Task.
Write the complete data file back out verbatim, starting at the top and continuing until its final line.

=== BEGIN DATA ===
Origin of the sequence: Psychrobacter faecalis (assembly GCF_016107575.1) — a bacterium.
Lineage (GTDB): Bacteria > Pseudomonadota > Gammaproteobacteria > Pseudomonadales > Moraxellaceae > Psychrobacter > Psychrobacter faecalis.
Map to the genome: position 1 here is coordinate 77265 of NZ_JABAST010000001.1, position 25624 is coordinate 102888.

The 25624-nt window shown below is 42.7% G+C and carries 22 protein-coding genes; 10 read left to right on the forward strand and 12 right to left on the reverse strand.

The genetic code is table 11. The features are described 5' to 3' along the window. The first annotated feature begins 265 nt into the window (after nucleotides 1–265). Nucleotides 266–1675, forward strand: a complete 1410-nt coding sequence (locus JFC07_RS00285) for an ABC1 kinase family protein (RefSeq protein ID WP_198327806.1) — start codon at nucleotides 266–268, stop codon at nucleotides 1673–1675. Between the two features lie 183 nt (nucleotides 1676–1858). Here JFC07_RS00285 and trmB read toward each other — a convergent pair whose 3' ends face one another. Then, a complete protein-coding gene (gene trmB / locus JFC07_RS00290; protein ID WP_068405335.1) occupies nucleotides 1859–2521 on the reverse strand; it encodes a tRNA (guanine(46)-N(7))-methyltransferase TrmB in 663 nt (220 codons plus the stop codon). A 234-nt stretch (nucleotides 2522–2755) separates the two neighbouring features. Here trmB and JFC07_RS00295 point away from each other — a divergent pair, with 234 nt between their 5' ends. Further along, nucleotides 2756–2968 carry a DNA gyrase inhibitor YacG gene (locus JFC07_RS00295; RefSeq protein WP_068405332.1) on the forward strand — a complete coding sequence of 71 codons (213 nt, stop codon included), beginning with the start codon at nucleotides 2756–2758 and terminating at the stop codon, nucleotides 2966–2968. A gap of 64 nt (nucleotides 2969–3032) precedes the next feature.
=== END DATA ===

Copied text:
Origin of the sequence: Psychrobacter faecalis (assembly GCF_016107575.1) — a bacterium.
Lineage (GTDB): Bacteria > Pseudomonadota > Gammaproteobacteria > Pseudomonadales > Moraxellaceae > Psychrobacter > Psychrobacter faecalis.
Map to the genome: position 1 here is coordinate 77265 of NZ_JABAST010000001.1, position 25624 is coordinate 102888.

The 25624-nt window shown below is 42.7% G+C and carries 22 protein-coding genes; 10 read left to right on the forward strand and 12 right to left on the reverse strand.

The genetic code is table 11. The features are described 5' to 3' along the window. The first annotated feature begins 265 nt into the window (after nucleotides 1–265). Nucleotides 266–1675, forward strand: a complete 1410-nt coding sequence (locus JFC07_RS00285) for an ABC1 kinase family protein (RefSeq protein ID WP_198327806.1) — start codon at nucleotides 266–268, stop codon at nucleotides 1673–1675. Between the two features lie 183 nt (nucleotides 1676–1858). Here JFC07_RS00285 and trmB read toward each other — a convergent pair whose 3' ends face one another. Then, a complete protein-coding gene (gene trmB / locus JFC07_RS00290; protein ID WP_068405335.1) occupies nucleotides 1859–2521 on the reverse strand; it encodes a tRNA (guanine(46)-N(7))-methyltransferase TrmB in 663 nt (220 codons plus the stop codon). A 234-nt stretch (nucleotides 2522–2755) separates the two neighbouring features. Here trmB and JFC07_RS00295 point away from each other — a divergent pair, with 234 nt between their 5' ends. Further along, nucleotides 2756–2968 carry a DNA gyrase inhibitor YacG gene (locus JFC07_RS00295; RefSeq protein WP_068405332.1) on the forward strand — a complete coding sequence of 71 codons (213 nt, stop codon included), beginning with the start codon at nucleotides 2756–2758 and terminating at the stop codon, nucleotides 2966–2968. A gap of 64 nt (nucleotides 2969–3032) precedes the next feature.